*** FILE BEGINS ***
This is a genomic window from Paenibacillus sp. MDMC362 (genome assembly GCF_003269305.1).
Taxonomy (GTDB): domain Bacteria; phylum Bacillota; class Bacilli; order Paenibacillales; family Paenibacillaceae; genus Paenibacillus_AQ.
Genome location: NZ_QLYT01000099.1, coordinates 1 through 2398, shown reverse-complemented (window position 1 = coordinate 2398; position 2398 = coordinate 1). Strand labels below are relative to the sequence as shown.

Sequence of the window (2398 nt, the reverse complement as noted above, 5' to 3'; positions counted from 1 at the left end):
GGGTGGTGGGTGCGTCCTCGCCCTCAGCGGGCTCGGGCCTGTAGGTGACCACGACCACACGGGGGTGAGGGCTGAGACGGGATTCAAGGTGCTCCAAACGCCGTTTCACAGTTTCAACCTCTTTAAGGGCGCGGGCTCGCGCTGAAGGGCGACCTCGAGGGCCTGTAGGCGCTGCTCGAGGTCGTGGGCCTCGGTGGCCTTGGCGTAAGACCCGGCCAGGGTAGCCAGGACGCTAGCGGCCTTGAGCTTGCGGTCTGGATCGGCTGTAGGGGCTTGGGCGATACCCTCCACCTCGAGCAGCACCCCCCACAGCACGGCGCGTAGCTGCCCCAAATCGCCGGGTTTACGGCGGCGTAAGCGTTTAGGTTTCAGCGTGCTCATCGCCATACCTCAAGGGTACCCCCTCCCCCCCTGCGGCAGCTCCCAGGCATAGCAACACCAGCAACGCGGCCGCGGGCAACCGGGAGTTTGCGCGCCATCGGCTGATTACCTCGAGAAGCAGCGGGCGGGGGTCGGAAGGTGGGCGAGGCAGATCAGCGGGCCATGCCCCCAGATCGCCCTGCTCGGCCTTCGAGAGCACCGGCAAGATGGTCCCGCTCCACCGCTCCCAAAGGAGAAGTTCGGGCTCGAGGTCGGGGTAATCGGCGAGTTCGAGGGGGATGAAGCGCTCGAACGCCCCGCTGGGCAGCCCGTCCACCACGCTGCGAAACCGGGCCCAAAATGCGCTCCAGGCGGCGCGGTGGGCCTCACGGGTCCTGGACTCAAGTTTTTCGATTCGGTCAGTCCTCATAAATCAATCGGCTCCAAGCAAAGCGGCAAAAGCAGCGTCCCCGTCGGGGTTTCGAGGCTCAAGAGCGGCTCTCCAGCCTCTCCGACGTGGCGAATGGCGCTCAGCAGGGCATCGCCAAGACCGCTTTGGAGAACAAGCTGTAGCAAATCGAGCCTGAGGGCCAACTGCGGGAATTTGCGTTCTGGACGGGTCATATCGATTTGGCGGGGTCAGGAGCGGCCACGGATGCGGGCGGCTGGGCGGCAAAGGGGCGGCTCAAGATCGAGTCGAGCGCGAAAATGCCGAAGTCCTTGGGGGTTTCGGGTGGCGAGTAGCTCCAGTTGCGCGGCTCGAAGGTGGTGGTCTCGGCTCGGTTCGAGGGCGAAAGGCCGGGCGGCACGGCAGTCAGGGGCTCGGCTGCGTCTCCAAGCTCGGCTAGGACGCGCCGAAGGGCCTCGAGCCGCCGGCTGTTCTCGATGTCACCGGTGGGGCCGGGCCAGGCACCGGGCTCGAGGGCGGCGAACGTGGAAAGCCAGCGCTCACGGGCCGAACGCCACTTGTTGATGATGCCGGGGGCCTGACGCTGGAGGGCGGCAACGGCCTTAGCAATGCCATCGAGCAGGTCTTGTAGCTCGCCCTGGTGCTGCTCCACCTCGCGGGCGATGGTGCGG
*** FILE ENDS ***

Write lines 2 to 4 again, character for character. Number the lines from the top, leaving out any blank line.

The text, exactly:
Taxonomy (GTDB): domain Bacteria; phylum Bacillota; class Bacilli; order Paenibacillales; family Paenibacillaceae; genus Paenibacillus_AQ.
Genome location: NZ_QLYT01000099.1, coordinates 1 through 2398, shown reverse-complemented (window position 1 = coordinate 2398; position 2398 = coordinate 1). Strand labels below are relative to the sequence as shown.

Sequence of the window (2398 nt, the reverse complement as noted above, 5' to 3'; positions counted from 1 at the left end):